Album Review: Evergreen by Audrey Assad

In another life, I had a job at a newspaper (okay, it was just my junior college paper) and wrote music reviews. So I am going back in time to channel that writer and would like to share my thoughts on Audrey Assad’s newest album, “Evergreen”.

Now I am a little late becoming an admirer of this singer/songwriter. I just never connected with her music, and honestly, over the last seven years, I didn’t listen to a lot of Christian music. But that’s another story. 😉

About a month ago, I heard a podcast with Audrey Assad. She was honest in discussing her journey of faith and struggles over the last few years. Something I could relate to.

In that same podcast, she talked about her latest album “Evergreen”. She said it was one of the most honest albums she’d ever released. That is most certainly self-evident from the first track to the last.

Assad is meticulous in her arrangements of each song and the order they appear on the album. Each song unfolds taking the listener on a journey of faith, struggle, honest questioning, doubts, and return to a renewed faith after a descent into what might seem to be chaos.

Her title track “Evergreen”, opens with a picture of God on a cross in the midst of Eden. It is love personified. In spite of all this, the singer expresses doubts, as many of us do,  our cognitive dissonance of what we think love and paradise should look like and what they actually are.

Still, she presses forward and declares to God in “Deliverer”, echoing the words of 1 Corinthians 13:

You are not possessive, You respect all things
You are not invasive, You have no envy
You are not insistent, You do not force me
You are not controlling, You make me free indeed

“Little Things with Great Love” is a call to believers to think about how the smallest things equal big things in the Kingdom of Heaven.

“Joy of the Lord” has a more somber melody than one might expect. To me, this reflects how so often we walk through this life with pain, suffering, and hardships, but underneath all these things we can find joy if we realize we are not alone and remember we’re called to identify with Christ’s sufferings. Assad’s refrain at the end, “I have a river of life flowing out of me,” brings a touch of nostalgia to the listener to help them reconnect to the care-free nature of childhood.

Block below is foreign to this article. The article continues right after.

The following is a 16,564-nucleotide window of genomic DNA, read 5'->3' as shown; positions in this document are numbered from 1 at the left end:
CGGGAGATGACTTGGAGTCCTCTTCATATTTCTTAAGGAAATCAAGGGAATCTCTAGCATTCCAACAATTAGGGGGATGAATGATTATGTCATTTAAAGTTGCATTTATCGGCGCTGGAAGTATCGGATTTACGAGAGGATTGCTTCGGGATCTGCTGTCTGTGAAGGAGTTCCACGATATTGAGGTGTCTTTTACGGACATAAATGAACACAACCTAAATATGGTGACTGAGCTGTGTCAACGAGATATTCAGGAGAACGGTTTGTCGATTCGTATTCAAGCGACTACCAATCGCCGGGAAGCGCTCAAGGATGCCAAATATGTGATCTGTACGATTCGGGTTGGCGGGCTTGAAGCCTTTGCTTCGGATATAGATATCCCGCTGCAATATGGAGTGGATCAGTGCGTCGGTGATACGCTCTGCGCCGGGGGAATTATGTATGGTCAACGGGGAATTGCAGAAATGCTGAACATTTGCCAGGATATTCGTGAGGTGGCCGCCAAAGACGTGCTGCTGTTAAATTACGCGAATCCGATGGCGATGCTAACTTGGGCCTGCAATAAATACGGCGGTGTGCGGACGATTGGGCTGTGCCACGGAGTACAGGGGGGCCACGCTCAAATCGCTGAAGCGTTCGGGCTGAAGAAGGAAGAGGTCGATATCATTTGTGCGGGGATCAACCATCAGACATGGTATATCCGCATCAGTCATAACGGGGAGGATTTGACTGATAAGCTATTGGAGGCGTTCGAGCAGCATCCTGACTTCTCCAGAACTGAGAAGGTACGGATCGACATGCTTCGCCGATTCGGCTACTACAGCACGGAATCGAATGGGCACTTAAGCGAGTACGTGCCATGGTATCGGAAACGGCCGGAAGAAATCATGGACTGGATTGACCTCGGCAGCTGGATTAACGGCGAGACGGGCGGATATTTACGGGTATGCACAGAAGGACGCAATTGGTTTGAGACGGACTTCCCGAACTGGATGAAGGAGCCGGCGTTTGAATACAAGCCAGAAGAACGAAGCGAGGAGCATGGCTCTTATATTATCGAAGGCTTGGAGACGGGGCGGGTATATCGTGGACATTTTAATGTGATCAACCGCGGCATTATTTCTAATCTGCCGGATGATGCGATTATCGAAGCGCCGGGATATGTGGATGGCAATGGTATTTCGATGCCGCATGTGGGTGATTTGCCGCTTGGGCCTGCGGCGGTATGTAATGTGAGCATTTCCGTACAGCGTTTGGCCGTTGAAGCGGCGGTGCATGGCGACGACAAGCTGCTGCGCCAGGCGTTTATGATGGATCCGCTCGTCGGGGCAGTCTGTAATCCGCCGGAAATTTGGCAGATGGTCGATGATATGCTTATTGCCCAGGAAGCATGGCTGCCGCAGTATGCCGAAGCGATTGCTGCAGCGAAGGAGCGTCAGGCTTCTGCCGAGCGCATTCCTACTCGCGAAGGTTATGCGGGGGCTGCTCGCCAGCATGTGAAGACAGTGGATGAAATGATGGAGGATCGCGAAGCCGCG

Assad reflects on the injustices in the world and declares her desire to see God’s righteousness and justice to flow in “River”.

“He will stand with us, to liberate the poor
Nothing can stop us, our help is from the Lord.”

The questioning begins in “Unfolding”. One really gets the sense of the struggle of the maturing believer who all of the sudden feels as though the presence of God has been removed for their life and feeling lost and unsure of how to move and be in the world anymore.

This concept of questioning and doubts is further explored and expounded on in “Teresa”, which was actually inspired by the life and memoirs of Mother Teresa, who dedicated her life to helping the poor. The song speaks of feeling on the outs with God, a kind of spiritual darkness and silence from God that is meant to increase our faith.

“Irrational Season” is a surrendering to the feelings of absence from God and yet still pressing forward in faith, finding a way to hope in a good future, settling into a new kind of peace that doesn’t make sense to a rational mind. It’s about being okay without having all the answers and knowing we won’t have all the answers this side of heaven, but also knowing we must still continue to press on into the unknown.

In “Wounded Healer”, we get the opportunity to proclaim our love for our Messiah after the fog has cleared and we’ve resolved to move forward in our newly, strengthened faith in God, His faithfulness, His love, and His promises.

We can let everything go when we gaze at our Savior as Assad sings in “When I See You.” He brings life and wholeness,

My eyes more open the closer You come
My heart unfolds like a flower in the sun
My fear grows cold in the light of Your love
My heart unfolds, I’m coming undone!…
My eyes more open the closer You come
My heart unfolds like a flower in the sun
My fear grows cold in the light of Your love
My heart unfolds, I’m coming undone!

The old hymn “Immanuel’s Land” is a song of hope and longing for the day when all will be made right, and we will never be separated from God again. We will have that sweet oneness with our Messiah our soul longs for. His final grace bestowed on His beloved creature.

“Drawn to You” closes out the album. Assad sings,

After everything I’ve had
After everything I’ve lost
Lord, I know this much is true
I’m still drawn to You

After the loss of innocence, the questioning, the doubts, the struggle, after all these things (hopefully) is a more authentic relationship with God.

Seldom, have I heard such honesty and vulnerability in Christian music. If you are going through a time of growth, this is definitely an album you’ve got to hear. Personally, I found the journey on this album authentic, refreshing, and healing.

And that’s my take on “Evergreen”! I hope you’ll check it out if you haven’t already.

Blessings and Shalom,